One of the reasons why I love cookbooks so much is because of the immense amount of vicarious-living they offer. While I have been to Venice, Italy before it is Skye McAlpine’s gracious tour of her beloved home through some really delicious recipes that I could feel some of what she feels for Venice and experience a bit of its magic too. Part memoir, part cookbook what A Table in Venice offers is her take on Venetian cuisine as well as providing many traditional recipes. McAlpine has been delivering accounts of her daily life in Venice via her blog, From My Dining Table, for over the past three years. She moved to Venice as a child when her parents decided to move there for a year from England and then never left. Like her blog, her book is full of gorgeous photos of the city as well as beautifully styled pictures using antique glass, transferware and cutlery, Venetian lace table clothes, marble, and beautifully weathered wood tabletops. All of the images evoke such a feeling of relaxed elegance.
It was on a sunny Friday spring afternoon that I decided to give her recipe for Zucchini Pizzettes a try. She explains that these mini pizzas made on buttery puff pastry are a “thing” in Venice. They were delicious and an unexpected take on the traditionally doughy version. These pizette also seemed like the perfect thing to serve on this quite “Pizza Friday” at home. The puff pastry, a star in this recipe, takes a recurring role in several other recipes throughout the book. The Peach and Saffron Pastries that I made and the Poppyseed Puffs were absolutely delicious and are recipes I’ll make again. With the use of package prepared puff pastry these recipes are quick to make/bake and yield professional-looking dishes. Speaking of which, the Poppyseed Puffs were exactly as advertised: uno tira l’altro/one calls for another! Once I set them on the table they were gone in no time and I think I’ll take her advice and add some olives and cheese the next time to really make it a perfect Happy Hour snack!
A Table in Venice is divided into 6 chapters — Il Cafe/Sweet Breakfast Recipes, Il Mercato/Vegetable Recipes from the Rialto Market, A Tavola/ Classic Lunch Recipes, Lo Spritz/ Recipes for a Venetian Aperitivo, La Laguna/ Fish and Game From the Venetian Lagoon, and La Pasticceria/Desserts and Sweet Treats. McAlpine also helpfully elaborates on essential ingredients in her pantry section. I found the ingredients easy to source at my local grocery store and I’m finding that the recipes in this book also lend themselves well to farmer’s market shopping. While enjoying many of her vegetarian appropriate recipes, I think the book offers many recipes that support an omnivorous diet — I know both my mom and sister would adore this book!
One of the most memorable recipes that I made from the book is her Chocolate Birthday Cake — a flourless paragon of a chocolate cake this recipe is one that her mother has made for all of her birthdays and one that McAlpine, herself, makes for her son’s and husband’s birthdays. So imagine my husband’s delight to receive this cake in celebration of his birthday a few weeks ago (he’s one of those “if it’s not chocolate it’s not dessert”-types). This two-layer fudge-y chocolate cake covered in a rich Mascarpone Icing is one that’s going to become the cake that everyone requests — however with 600 g of both chocolate and butter as well as a dozen eggs this is one treat that will be saved for those special occasions (it is here where I emphasize how incredibly rich, sweet, and magical this cake really is).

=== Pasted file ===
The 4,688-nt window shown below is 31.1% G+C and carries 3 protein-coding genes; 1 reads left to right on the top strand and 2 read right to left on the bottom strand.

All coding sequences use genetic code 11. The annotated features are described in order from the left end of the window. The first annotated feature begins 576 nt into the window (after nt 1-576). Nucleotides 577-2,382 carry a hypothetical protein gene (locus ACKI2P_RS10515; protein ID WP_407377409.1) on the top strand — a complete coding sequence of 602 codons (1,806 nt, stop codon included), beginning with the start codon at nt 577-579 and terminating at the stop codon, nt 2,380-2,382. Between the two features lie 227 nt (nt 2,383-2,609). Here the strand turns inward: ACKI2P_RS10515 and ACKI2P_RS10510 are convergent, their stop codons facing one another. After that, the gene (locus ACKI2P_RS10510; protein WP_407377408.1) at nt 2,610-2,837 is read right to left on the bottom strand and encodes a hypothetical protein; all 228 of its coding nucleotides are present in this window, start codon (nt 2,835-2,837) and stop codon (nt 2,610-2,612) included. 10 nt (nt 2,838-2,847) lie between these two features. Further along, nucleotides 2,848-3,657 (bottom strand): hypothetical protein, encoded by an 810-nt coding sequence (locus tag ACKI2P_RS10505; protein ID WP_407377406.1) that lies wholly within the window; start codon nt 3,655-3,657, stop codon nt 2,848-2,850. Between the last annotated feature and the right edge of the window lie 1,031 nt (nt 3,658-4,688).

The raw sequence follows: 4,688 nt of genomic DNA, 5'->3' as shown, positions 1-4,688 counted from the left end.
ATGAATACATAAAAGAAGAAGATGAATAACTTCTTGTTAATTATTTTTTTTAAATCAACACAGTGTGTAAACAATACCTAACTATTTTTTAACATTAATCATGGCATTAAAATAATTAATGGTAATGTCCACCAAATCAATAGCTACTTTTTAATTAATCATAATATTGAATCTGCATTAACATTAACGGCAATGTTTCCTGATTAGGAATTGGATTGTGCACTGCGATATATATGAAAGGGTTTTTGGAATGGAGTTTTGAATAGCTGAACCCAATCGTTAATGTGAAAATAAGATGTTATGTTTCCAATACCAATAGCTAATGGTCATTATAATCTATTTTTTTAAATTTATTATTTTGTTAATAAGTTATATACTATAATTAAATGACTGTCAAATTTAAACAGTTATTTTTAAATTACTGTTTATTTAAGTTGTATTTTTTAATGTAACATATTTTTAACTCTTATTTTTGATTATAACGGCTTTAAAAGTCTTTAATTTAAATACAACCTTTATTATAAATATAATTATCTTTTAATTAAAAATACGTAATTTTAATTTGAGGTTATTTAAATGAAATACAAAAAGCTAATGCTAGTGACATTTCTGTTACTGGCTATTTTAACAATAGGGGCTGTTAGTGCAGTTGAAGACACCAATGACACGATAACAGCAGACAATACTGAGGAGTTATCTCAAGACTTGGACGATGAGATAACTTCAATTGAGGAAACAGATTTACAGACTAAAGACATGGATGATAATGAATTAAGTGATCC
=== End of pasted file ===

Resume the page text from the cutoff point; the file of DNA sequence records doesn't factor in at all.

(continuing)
All of the recipes I’ve tried so far have been really delicious and very easy to make. Even with my first attempt at making risotto (a dish I had never attempted before because I thought it might be to difficult too make or easy to ruin) I was extremely pleased with the results. The publisher has given me permission to include the recipe for this beautiful risotto along with my review. I thought it was the perfect recipe to include considering the time of year it is. With the increasingly warmer days but cool nights this comforting and creamy risotto is most certainly brightened by the inclusion of the lemon. The embodiment of spring in a bowl. The book is full of a combination of easy weeknight cooking and recipes to save for enjoying on the weekend when you have more time to spend on a recipe (think — handmade pasta and gnocchi). I also really enjoyed making her gnocchi and found that her method of using baked potato instead of using boiled lead to a much more light and airy gnocchi imho.
A Table in Venice offers a delicious look at this iconic floating city through some enticing, easy to make recipes. If you’re curious to see what Venetian delicacies we’ve been enjoying check out my custom Instagram hashtag #aneatworthytableinvenice or my dedicated Facebook post. As I keep trying recipes I’ll keep adding to these.
I would like to take this opportunity to thank Appetite by Random House / Penguin Random House for providing me with a free, review copy of this book. I did not receive monetary compensation for my post, and all thoughts and opinions expressed are my own.